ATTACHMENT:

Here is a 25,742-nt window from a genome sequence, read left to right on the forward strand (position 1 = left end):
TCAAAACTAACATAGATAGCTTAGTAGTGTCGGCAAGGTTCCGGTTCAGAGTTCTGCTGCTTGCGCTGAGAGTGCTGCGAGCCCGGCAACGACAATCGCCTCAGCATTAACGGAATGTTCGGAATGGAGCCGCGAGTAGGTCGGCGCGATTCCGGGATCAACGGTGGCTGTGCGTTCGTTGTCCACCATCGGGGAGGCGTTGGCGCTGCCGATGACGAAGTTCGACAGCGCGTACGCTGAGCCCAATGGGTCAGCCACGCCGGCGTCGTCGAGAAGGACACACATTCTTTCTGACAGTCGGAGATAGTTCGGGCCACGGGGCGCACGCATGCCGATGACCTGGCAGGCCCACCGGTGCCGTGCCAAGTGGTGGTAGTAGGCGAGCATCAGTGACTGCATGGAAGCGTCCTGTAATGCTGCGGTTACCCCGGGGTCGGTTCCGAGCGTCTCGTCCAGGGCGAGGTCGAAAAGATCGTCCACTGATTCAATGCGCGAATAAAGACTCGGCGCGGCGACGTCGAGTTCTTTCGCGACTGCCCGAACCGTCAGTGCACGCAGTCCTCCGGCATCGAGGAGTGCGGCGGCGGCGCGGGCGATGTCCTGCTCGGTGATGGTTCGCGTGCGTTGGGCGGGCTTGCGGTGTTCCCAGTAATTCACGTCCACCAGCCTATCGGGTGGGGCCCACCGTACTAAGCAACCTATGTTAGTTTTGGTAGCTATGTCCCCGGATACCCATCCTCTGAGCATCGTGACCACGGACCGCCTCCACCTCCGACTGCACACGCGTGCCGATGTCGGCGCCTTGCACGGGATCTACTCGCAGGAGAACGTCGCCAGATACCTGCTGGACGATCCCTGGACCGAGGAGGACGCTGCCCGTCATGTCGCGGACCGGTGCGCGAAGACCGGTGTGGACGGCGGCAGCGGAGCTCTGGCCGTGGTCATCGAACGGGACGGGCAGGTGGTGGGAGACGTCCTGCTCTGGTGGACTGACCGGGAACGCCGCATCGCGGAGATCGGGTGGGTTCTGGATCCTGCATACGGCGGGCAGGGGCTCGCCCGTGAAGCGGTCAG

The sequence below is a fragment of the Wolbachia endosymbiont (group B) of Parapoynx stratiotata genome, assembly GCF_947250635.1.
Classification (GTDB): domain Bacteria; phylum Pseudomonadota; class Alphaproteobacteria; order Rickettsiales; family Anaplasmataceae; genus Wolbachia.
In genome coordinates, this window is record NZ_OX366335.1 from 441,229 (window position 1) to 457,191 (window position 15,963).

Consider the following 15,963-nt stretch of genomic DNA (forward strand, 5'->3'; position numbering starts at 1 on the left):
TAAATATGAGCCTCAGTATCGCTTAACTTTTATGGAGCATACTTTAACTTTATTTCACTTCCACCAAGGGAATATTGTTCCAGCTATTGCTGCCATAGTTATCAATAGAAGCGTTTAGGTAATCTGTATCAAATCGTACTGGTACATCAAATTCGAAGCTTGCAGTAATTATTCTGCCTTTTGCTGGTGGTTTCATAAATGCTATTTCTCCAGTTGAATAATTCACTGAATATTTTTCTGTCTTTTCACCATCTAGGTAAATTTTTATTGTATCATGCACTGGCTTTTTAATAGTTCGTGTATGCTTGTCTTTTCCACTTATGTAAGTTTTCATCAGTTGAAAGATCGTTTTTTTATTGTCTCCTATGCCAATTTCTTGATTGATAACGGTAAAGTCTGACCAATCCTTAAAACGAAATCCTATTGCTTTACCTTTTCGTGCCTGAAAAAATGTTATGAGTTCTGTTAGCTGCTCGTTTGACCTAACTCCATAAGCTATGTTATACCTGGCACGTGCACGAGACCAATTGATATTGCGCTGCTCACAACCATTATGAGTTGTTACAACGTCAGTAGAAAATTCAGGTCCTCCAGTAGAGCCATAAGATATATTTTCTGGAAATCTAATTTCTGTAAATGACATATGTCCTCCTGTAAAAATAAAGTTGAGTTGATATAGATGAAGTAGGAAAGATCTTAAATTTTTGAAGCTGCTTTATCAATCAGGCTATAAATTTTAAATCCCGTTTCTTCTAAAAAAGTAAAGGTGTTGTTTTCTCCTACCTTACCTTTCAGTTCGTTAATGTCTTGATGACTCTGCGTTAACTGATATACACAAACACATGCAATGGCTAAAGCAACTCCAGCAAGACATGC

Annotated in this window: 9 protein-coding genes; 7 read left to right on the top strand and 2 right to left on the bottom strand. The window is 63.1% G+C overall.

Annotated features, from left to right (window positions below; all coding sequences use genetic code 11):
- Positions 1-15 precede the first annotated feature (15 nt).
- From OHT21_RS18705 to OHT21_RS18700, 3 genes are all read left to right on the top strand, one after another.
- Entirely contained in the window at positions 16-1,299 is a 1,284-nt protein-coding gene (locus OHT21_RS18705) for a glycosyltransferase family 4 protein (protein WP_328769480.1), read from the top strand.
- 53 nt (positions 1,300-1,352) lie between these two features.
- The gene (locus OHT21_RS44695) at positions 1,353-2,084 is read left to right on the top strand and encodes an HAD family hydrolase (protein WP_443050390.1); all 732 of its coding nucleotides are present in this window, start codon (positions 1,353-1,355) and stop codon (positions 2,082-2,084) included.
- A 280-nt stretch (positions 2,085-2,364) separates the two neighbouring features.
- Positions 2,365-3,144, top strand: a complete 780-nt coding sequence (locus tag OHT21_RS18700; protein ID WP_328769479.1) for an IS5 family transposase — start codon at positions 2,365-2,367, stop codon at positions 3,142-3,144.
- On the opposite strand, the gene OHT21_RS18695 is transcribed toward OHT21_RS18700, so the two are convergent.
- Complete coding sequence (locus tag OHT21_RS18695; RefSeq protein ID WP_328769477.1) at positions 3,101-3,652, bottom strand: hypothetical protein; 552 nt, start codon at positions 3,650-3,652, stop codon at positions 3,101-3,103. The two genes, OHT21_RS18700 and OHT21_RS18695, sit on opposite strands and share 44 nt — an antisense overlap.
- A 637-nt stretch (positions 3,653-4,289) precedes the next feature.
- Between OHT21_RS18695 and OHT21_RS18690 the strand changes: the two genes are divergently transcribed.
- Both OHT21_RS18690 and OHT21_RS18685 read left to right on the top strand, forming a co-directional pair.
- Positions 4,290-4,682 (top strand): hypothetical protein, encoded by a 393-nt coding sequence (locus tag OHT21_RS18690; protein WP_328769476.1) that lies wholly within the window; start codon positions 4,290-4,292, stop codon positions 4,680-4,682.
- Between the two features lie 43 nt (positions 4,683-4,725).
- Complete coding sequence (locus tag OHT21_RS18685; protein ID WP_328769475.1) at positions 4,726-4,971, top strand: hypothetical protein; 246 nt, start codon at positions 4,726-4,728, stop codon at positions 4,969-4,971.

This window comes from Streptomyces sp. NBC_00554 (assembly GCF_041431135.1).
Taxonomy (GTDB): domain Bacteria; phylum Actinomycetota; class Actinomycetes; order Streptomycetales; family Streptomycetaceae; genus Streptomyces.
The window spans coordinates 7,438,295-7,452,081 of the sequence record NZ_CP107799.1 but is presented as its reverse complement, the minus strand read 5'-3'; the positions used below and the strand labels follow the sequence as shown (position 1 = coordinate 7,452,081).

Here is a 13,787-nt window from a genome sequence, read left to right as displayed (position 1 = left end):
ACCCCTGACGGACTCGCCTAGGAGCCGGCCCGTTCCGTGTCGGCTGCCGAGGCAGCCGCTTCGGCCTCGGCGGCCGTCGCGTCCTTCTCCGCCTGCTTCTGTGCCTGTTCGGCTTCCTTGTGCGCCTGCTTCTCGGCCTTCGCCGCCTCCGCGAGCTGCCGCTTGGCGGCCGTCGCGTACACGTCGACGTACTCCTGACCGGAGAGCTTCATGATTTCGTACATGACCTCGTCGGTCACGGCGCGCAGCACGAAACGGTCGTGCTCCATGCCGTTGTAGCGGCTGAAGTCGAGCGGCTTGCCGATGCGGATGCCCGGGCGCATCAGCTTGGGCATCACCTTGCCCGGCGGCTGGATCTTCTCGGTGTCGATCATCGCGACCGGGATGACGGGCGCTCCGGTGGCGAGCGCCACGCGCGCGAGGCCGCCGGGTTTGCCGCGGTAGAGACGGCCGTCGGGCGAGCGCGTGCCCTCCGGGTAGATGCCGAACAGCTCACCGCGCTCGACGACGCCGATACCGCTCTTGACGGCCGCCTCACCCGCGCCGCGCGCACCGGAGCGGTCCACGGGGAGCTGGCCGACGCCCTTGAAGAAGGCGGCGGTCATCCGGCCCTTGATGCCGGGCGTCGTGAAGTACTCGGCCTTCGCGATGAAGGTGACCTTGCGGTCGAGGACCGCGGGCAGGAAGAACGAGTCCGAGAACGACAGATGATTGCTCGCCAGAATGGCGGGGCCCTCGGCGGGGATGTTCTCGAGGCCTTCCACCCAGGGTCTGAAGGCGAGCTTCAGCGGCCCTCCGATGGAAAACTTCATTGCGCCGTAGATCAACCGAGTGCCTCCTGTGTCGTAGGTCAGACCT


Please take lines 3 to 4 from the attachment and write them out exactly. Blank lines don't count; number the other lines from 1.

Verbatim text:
The sequence below is a fragment of the Wolbachia endosymbiont (group B) of Parapoynx stratiotata genome, assembly GCF_947250635.1.
Classification (GTDB): domain Bacteria; phylum Pseudomonadota; class Alphaproteobacteria; order Rickettsiales; family Anaplasmataceae; genus Wolbachia.